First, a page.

A Single Central Incisor
Achieving a good color match when restoring a single incisor is probably among the most difficult aesthetic challenges for any dentist (Figure 1). While the latest technology can be found in most modern dental offices such as CBCT; laser; CAD/CAM; and less common, the more expansive spectrophotometric instruments;1 the vast majority of clinicians still conduct dental shade selection by using a nearby window for a natural light source or, if they are fortunate, pass the buck by simply sending the patient to the dental laboratory technician to take and map the shade. There must be a better way and, in the authors’ opinions and experience, there is! A simple and inexpensive handheld portable LED light source, the Rite-Lite 2 HI CRI Shade Matching Light (AdDent), is now available help achieve an excellent restorative shade match.2-4
|Figure 1. Pre-op photos of mismatched crown on nonvital central incisor with gingival inflammation.|
DESCRIBING A SHADE
Shade matching is an interdisciplinary process that requires the clinician to communicate with the dental laboratory team using a common language and images (shade-mapping and photographs). Thus, shade matching relies on perception and interpretation of the evidence.
Color, commonly referred to as the shade, is divided into 3 components.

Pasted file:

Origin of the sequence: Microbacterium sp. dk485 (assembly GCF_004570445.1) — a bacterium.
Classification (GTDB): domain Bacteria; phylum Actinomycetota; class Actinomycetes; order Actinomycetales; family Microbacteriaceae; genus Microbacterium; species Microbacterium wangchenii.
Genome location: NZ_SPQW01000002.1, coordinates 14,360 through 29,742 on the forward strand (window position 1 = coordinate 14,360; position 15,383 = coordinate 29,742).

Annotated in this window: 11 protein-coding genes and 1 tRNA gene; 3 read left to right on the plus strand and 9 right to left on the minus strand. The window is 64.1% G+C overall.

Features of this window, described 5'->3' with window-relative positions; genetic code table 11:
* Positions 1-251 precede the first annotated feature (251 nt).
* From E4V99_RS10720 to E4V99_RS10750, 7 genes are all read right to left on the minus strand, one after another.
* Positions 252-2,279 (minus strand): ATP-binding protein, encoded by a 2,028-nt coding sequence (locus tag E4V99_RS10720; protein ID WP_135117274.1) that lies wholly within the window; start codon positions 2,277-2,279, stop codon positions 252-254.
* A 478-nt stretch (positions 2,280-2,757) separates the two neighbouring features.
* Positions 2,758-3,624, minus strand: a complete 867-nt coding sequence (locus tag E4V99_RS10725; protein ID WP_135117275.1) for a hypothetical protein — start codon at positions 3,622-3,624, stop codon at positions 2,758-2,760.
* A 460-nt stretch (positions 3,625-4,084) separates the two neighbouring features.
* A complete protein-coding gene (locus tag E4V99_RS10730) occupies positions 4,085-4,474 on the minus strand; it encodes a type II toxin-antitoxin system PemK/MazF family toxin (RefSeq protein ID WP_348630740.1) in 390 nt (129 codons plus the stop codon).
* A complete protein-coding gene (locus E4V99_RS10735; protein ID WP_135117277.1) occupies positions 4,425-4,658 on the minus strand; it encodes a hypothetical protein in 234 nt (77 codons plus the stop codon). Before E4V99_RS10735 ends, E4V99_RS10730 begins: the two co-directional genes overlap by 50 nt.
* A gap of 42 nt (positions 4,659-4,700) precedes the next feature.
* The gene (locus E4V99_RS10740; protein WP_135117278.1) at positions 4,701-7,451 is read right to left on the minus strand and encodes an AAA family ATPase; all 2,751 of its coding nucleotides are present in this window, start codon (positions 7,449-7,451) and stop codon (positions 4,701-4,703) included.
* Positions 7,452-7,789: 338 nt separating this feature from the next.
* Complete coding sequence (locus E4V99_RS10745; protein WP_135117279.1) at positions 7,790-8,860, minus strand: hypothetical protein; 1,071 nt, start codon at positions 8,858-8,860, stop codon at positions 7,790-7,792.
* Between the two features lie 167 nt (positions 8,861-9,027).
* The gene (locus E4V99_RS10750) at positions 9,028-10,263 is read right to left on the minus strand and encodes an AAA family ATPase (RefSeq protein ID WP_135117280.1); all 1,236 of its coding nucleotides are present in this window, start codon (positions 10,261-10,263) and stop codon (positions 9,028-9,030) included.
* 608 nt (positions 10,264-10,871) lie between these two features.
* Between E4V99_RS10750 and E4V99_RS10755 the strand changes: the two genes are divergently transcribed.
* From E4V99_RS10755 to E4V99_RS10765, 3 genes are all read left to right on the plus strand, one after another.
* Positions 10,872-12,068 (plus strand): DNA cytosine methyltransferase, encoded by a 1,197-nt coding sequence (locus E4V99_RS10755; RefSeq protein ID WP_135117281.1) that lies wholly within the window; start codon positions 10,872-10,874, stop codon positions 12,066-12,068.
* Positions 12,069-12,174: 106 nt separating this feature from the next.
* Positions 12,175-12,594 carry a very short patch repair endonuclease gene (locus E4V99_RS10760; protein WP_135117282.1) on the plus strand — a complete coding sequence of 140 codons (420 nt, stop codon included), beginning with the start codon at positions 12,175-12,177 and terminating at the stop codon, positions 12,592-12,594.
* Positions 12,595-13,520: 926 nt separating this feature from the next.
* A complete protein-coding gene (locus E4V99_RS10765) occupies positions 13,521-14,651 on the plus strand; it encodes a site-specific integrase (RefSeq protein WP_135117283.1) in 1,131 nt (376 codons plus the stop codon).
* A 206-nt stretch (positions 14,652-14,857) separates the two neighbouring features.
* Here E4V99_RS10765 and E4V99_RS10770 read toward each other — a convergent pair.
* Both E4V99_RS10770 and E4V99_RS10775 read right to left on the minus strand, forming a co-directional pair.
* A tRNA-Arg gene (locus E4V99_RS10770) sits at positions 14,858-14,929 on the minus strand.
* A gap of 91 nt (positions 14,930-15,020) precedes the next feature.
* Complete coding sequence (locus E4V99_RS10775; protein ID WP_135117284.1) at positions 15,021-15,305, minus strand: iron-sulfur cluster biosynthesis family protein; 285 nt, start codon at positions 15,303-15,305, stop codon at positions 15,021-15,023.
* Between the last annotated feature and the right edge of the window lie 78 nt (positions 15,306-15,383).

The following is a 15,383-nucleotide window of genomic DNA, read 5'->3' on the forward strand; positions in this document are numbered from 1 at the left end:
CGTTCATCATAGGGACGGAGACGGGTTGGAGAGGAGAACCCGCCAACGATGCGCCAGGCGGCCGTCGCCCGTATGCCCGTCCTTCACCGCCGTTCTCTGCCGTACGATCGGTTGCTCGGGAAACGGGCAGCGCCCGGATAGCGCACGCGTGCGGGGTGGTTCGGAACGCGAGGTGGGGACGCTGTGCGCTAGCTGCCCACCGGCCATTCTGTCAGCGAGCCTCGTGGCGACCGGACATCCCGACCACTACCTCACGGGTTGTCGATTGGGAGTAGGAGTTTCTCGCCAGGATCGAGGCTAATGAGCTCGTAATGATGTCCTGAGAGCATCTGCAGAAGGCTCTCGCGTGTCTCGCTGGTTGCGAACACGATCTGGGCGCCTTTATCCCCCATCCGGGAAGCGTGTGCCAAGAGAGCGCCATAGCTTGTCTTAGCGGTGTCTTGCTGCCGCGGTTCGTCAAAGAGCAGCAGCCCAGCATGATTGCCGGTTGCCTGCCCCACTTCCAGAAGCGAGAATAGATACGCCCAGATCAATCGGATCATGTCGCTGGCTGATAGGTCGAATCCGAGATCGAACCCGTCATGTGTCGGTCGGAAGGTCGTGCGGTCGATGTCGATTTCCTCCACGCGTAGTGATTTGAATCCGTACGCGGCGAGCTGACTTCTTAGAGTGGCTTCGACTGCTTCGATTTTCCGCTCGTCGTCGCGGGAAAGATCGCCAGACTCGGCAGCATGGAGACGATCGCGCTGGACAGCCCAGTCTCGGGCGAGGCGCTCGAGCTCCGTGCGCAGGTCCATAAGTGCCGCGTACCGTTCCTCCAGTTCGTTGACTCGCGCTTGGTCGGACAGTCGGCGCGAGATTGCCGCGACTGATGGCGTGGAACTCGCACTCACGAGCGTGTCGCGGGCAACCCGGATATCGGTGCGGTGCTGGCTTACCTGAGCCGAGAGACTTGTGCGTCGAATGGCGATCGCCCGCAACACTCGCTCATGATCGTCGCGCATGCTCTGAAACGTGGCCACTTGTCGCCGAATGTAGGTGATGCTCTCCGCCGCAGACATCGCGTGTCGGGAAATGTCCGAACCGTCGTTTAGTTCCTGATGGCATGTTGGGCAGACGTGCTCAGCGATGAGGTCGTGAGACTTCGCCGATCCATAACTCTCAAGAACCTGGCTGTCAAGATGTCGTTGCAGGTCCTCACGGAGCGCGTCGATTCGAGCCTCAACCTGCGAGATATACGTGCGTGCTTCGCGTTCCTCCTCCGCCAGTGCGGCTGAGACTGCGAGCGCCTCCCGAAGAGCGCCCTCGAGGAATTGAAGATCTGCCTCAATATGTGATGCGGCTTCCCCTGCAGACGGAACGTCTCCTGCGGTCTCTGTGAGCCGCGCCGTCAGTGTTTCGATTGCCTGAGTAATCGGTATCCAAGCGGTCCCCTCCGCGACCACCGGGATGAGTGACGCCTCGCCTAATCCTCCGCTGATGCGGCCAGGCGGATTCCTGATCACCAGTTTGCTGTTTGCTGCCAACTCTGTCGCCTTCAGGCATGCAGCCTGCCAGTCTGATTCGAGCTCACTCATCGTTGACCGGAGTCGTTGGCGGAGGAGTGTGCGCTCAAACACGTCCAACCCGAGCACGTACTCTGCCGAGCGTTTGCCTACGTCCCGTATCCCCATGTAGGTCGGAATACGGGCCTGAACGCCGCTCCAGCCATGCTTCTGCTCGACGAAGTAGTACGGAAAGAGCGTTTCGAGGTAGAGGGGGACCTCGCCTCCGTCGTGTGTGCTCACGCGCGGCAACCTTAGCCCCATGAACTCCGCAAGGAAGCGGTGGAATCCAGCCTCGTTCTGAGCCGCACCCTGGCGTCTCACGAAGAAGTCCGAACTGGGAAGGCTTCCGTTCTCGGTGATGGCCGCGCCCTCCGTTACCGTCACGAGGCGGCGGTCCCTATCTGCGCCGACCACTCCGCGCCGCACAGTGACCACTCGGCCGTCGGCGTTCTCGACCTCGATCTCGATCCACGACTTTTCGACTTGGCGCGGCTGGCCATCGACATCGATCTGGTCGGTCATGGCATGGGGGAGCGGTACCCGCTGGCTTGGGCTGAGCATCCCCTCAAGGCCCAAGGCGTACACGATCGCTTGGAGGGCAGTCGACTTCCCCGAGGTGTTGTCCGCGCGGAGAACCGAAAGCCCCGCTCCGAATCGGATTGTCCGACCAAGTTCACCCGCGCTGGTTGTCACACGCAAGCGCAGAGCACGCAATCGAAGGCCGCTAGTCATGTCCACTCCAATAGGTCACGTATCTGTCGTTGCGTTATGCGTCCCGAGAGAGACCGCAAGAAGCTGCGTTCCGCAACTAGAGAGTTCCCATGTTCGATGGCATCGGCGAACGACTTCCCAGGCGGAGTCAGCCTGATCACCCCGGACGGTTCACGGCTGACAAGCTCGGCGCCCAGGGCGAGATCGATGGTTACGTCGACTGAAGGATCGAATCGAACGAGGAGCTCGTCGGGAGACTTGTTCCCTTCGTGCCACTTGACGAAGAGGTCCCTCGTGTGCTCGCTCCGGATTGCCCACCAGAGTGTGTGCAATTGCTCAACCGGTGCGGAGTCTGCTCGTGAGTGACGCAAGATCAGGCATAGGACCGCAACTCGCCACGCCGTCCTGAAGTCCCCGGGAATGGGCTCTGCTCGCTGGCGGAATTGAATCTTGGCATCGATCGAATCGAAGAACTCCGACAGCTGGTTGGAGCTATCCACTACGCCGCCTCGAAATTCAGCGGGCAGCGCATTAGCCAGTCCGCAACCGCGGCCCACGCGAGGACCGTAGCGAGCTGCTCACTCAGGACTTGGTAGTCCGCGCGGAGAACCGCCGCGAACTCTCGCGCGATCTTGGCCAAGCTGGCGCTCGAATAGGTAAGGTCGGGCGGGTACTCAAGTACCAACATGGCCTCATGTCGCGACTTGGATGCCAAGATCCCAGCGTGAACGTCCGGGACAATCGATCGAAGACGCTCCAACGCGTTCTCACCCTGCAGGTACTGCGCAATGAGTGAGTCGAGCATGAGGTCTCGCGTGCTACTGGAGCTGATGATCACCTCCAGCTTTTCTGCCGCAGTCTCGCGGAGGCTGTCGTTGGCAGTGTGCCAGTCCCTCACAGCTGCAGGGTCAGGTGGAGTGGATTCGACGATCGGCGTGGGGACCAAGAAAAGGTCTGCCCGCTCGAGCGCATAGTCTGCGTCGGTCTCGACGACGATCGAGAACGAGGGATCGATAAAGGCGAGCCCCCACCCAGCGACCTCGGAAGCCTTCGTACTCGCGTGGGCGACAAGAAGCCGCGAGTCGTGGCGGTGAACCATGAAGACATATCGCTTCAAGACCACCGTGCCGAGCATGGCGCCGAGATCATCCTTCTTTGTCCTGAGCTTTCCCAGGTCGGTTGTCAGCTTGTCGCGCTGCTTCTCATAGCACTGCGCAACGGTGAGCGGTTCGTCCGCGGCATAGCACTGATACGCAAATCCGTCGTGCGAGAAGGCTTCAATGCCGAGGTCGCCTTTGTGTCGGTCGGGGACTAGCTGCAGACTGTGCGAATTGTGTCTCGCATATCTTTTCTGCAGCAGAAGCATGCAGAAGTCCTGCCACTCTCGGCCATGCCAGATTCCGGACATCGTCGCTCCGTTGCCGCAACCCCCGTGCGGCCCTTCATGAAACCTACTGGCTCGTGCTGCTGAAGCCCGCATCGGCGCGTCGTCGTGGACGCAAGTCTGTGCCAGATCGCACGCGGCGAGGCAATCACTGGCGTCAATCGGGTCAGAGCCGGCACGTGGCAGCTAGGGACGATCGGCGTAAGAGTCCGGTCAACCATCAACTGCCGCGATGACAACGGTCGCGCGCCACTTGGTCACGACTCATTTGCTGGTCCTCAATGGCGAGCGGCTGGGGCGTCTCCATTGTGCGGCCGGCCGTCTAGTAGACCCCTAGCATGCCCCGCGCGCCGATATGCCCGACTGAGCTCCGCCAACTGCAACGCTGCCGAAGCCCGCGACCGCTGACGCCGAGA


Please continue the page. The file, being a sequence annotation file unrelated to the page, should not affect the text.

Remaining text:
- Hue refers to the basic color (eg, red, blue, green).
- Chroma refers to the intensity of the color (eg, fire-truck red versus pastel pink).
- Value refers to the brightness of the color (eg, the range of gray from black to white).
All these components should not be overlooked, or else a wrong interpretation of color may lead to an undesired result. For example, how often have you told your ceramist to make the cuspids slightly darker when restoring an anterior case? However, your real intent was to make the cuspids warmer with more chroma but not darker (lower value).
It is important to realize that the correct language helps in the interpretation of the evidence. Acquiring the evidence relies on the physiology of our eyes and the transmitted light.5
How We Perceive Color
We perceive color using cone cells that are located in the fovea in the middle of the retina. Cone cells are few in numbers and are divided into 3 groups. Each group responds to a specific color: red, blue, or green.6 Cone cells fatigue extremely fast, since they are limited in number. For example, if you stare at a color, such as red lipstick, the red cone cells will shut down after 30 seconds. This will leave you seeing only the combination of colors provided by the green and blue cells. This is why it is necessary to create a neutral background for your eyes before selecting a shade. Ideally, the walls in the room should be gray or white. Ask your female patients to remove their lipstick and place a pale blue or grey bib over their clothes.7
How We Perceive Value
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